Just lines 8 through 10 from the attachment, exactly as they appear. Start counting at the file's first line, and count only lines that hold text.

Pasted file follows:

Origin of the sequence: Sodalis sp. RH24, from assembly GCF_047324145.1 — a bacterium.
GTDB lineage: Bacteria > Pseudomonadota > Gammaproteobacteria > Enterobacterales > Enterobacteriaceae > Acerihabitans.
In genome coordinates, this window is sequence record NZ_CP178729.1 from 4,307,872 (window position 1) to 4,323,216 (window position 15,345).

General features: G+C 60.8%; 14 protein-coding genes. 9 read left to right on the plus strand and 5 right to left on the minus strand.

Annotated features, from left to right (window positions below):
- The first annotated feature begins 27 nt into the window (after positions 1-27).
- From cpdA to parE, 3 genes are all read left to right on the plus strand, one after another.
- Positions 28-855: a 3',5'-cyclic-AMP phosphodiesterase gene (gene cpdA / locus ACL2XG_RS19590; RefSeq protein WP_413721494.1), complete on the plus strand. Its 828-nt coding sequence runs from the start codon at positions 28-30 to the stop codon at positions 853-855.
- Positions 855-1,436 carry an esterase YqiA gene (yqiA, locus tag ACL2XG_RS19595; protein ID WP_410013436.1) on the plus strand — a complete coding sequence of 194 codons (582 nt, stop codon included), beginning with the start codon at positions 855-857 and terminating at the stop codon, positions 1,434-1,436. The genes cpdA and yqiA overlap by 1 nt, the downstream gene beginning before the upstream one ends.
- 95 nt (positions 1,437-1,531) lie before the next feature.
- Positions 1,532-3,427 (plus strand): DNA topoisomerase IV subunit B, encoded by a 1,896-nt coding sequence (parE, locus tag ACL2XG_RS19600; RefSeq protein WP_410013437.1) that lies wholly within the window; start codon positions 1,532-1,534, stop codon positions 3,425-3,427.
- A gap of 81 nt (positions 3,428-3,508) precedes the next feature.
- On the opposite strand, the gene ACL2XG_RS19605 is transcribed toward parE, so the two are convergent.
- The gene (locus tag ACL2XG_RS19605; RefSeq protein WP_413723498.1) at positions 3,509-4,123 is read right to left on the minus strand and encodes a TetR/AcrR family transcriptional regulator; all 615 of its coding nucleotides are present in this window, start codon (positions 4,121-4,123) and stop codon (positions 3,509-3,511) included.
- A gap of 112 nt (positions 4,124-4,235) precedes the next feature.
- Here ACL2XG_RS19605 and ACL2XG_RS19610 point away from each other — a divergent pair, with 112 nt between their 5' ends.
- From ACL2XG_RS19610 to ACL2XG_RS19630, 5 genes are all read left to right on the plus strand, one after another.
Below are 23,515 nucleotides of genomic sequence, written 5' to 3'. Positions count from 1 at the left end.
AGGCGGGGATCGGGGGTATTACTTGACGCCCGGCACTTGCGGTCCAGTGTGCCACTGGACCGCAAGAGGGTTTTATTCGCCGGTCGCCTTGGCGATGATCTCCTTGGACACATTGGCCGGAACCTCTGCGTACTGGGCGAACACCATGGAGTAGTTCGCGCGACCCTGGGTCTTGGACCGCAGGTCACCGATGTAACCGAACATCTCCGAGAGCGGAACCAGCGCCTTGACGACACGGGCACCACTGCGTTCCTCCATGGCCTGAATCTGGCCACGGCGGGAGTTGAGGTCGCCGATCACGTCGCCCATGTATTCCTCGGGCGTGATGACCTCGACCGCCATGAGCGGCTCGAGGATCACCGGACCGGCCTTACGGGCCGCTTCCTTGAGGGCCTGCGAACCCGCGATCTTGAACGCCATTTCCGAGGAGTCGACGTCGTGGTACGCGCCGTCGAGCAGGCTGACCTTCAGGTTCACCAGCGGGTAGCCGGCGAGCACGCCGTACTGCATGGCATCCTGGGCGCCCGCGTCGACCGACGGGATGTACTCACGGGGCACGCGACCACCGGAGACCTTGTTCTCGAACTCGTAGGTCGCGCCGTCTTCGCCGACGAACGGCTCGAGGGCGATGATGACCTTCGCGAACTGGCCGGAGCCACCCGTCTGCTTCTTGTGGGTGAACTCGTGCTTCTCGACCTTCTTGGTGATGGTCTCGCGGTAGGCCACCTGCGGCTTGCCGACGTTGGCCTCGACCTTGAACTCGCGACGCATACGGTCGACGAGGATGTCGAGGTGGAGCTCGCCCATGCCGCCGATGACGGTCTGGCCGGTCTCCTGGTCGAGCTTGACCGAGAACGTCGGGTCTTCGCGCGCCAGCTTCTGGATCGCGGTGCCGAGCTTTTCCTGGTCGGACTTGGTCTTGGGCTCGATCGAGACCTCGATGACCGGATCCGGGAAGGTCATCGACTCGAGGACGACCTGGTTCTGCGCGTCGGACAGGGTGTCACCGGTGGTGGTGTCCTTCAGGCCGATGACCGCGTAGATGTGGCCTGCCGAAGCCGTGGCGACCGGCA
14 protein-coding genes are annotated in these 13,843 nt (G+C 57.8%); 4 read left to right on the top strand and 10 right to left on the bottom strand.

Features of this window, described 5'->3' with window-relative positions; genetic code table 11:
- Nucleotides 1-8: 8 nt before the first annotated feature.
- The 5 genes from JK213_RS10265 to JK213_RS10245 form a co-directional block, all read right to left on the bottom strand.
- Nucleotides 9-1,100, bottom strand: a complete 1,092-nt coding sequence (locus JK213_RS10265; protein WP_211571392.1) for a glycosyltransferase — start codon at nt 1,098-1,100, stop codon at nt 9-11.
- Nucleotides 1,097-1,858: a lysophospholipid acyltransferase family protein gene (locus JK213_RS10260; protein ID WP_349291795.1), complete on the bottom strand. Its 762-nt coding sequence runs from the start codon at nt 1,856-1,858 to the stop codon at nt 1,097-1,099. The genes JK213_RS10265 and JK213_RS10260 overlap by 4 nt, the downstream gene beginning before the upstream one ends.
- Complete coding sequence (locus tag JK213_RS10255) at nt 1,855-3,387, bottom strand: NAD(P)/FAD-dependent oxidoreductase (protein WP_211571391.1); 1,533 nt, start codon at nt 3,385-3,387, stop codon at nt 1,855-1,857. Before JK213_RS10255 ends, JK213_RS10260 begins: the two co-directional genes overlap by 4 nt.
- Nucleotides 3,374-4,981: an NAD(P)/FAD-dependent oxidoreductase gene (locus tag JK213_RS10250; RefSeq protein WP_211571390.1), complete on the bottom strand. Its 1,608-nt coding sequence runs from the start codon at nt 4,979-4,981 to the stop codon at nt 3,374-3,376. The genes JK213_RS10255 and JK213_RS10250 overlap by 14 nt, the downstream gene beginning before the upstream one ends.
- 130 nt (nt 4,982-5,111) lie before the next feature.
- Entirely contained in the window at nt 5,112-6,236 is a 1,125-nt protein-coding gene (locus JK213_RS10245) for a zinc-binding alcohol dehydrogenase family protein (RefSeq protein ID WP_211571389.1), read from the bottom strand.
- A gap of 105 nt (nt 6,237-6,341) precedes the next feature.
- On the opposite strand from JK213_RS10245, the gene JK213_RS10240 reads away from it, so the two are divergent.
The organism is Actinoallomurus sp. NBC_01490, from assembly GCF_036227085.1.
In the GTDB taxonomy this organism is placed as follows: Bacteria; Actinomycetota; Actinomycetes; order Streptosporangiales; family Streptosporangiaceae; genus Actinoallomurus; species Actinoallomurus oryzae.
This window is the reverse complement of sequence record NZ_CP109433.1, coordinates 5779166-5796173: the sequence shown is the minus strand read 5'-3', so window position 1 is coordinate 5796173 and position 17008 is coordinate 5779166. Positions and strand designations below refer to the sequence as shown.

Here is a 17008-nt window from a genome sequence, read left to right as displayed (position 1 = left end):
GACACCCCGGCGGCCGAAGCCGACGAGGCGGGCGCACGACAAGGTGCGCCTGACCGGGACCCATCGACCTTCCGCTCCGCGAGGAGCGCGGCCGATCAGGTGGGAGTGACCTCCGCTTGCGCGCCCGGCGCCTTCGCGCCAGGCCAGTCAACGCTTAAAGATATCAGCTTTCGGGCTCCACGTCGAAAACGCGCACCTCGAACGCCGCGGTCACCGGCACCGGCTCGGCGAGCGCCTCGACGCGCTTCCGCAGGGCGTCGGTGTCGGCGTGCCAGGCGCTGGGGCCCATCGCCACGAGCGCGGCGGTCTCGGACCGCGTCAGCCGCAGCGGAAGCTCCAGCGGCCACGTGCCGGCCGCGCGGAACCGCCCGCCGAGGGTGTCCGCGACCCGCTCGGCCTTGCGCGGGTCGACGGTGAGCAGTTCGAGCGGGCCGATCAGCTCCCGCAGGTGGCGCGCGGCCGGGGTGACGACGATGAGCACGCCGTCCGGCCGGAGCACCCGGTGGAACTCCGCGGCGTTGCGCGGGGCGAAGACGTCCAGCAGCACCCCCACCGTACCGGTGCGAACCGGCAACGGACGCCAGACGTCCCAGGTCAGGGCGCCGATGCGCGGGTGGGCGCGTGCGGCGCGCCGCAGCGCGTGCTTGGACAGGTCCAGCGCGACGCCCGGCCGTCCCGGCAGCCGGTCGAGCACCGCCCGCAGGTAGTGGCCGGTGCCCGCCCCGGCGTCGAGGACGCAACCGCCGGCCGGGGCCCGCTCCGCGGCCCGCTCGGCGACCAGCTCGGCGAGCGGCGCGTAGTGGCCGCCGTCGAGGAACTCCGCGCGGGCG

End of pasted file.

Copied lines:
- Positions 28-855: a 3',5'-cyclic-AMP phosphodiesterase gene (gene cpdA / locus ACL2XG_RS19590; RefSeq protein WP_413721494.1), complete on the plus strand. Its 828-nt coding sequence runs from the start codon at positions 28-30 to the stop codon at positions 853-855.
- Positions 855-1,436 carry an esterase YqiA gene (yqiA, locus tag ACL2XG_RS19595; protein ID WP_410013436.1) on the plus strand — a complete coding sequence of 194 codons (582 nt, stop codon included), beginning with the start codon at positions 855-857 and terminating at the stop codon, positions 1,434-1,436. The genes cpdA and yqiA overlap by 1 nt, the downstream gene beginning before the upstream one ends.
- 95 nt (positions 1,437-1,531) lie before the next feature.